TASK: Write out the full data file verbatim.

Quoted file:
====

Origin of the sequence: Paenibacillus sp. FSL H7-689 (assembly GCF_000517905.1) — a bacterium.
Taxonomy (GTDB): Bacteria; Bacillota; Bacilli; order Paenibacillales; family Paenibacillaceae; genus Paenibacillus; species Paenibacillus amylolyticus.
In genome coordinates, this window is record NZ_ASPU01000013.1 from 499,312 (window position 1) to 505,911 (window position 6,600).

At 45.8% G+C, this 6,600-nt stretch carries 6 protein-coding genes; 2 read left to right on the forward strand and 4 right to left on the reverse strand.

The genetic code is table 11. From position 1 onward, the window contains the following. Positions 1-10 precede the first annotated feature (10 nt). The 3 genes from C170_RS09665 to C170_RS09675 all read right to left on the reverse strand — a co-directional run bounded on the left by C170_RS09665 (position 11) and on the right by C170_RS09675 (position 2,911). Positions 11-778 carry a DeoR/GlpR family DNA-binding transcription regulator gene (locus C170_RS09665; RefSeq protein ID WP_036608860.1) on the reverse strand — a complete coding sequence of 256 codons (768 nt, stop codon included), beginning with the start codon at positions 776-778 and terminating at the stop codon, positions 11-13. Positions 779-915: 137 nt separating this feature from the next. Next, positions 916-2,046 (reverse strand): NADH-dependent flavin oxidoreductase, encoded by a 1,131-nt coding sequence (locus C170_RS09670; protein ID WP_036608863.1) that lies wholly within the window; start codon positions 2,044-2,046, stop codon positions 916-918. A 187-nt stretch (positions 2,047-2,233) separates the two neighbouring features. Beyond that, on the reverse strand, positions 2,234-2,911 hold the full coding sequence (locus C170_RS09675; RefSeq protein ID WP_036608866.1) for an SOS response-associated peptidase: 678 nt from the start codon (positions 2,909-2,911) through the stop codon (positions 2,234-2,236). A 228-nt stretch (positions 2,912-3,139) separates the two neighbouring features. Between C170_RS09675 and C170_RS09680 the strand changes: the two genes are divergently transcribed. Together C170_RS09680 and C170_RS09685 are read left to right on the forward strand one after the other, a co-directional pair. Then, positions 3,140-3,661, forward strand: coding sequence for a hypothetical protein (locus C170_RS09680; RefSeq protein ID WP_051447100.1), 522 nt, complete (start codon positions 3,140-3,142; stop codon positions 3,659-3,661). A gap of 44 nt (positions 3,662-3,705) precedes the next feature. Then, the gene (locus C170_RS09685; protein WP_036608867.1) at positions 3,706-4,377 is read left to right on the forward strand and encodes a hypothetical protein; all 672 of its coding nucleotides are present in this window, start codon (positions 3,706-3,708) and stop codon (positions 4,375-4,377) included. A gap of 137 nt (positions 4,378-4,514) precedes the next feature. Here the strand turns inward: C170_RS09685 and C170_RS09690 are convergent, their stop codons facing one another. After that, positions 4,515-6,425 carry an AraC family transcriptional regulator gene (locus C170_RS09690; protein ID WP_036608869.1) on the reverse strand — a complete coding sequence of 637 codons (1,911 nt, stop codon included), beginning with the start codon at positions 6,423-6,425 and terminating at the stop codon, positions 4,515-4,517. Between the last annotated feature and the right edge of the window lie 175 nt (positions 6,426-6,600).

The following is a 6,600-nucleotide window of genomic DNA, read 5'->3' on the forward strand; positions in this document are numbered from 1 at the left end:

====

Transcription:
Origin of the sequence: Paenibacillus sp. FSL H7-689 (assembly GCF_000517905.1) — a bacterium.
Taxonomy (GTDB): Bacteria; Bacillota; Bacilli; order Paenibacillales; family Paenibacillaceae; genus Paenibacillus; species Paenibacillus amylolyticus.
In genome coordinates, this window is record NZ_ASPU01000013.1 from 499,312 (window position 1) to 505,911 (window position 6,600).

At 45.8% G+C, this 6,600-nt stretch carries 6 protein-coding genes; 2 read left to right on the forward strand and 4 right to left on the reverse strand.

The genetic code is table 11. From position 1 onward, the window contains the following. Positions 1-10 precede the first annotated feature (10 nt). The 3 genes from C170_RS09665 to C170_RS09675 all read right to left on the reverse strand — a co-directional run bounded on the left by C170_RS09665 (position 11) and on the right by C170_RS09675 (position 2,911). Positions 11-778 carry a DeoR/GlpR family DNA-binding transcription regulator gene (locus C170_RS09665; RefSeq protein ID WP_036608860.1) on the reverse strand — a complete coding sequence of 256 codons (768 nt, stop codon included), beginning with the start codon at positions 776-778 and terminating at the stop codon, positions 11-13. Positions 779-915: 137 nt separating this feature from the next. Next, positions 916-2,046 (reverse strand): NADH-dependent flavin oxidoreductase, encoded by a 1,131-nt coding sequence (locus C170_RS09670; protein ID WP_036608863.1) that lies wholly within the window; start codon positions 2,044-2,046, stop codon positions 916-918. A 187-nt stretch (positions 2,047-2,233) separates the two neighbouring features. Beyond that, on the reverse strand, positions 2,234-2,911 hold the full coding sequence (locus C170_RS09675; RefSeq protein ID WP_036608866.1) for an SOS response-associated peptidase: 678 nt from the start codon (positions 2,909-2,911) through the stop codon (positions 2,234-2,236). A 228-nt stretch (positions 2,912-3,139) separates the two neighbouring features. Between C170_RS09675 and C170_RS09680 the strand changes: the two genes are divergently transcribed. Together C170_RS09680 and C170_RS09685 are read left to right on the forward strand one after the other, a co-directional pair. Then, positions 3,140-3,661, forward strand: coding sequence for a hypothetical protein (locus C170_RS09680; RefSeq protein ID WP_051447100.1), 522 nt, complete (start codon positions 3,140-3,142; stop codon positions 3,659-3,661). A gap of 44 nt (positions 3,662-3,705) precedes the next feature. Then, the gene (locus C170_RS09685; protein WP_036608867.1) at positions 3,706-4,377 is read left to right on the forward strand and encodes a hypothetical protein; all 672 of its coding nucleotides are present in this window, start codon (positions 3,706-3,708) and stop codon (positions 4,375-4,377) included. A gap of 137 nt (positions 4,378-4,514) precedes the next feature. Here the strand turns inward: C170_RS09685 and C170_RS09690 are convergent, their stop codons facing one another. After that, positions 4,515-6,425 carry an AraC family transcriptional regulator gene (locus C170_RS09690; protein ID WP_036608869.1) on the reverse strand — a complete coding sequence of 637 codons (1,911 nt, stop codon included), beginning with the start codon at positions 6,423-6,425 and terminating at the stop codon, positions 4,515-4,517. Between the last annotated feature and the right edge of the window lie 175 nt (positions 6,426-6,600).

The following is a 6,600-nucleotide window of genomic DNA, read 5'->3' on the forward strand; positions in this document are numbered from 1 at the left end: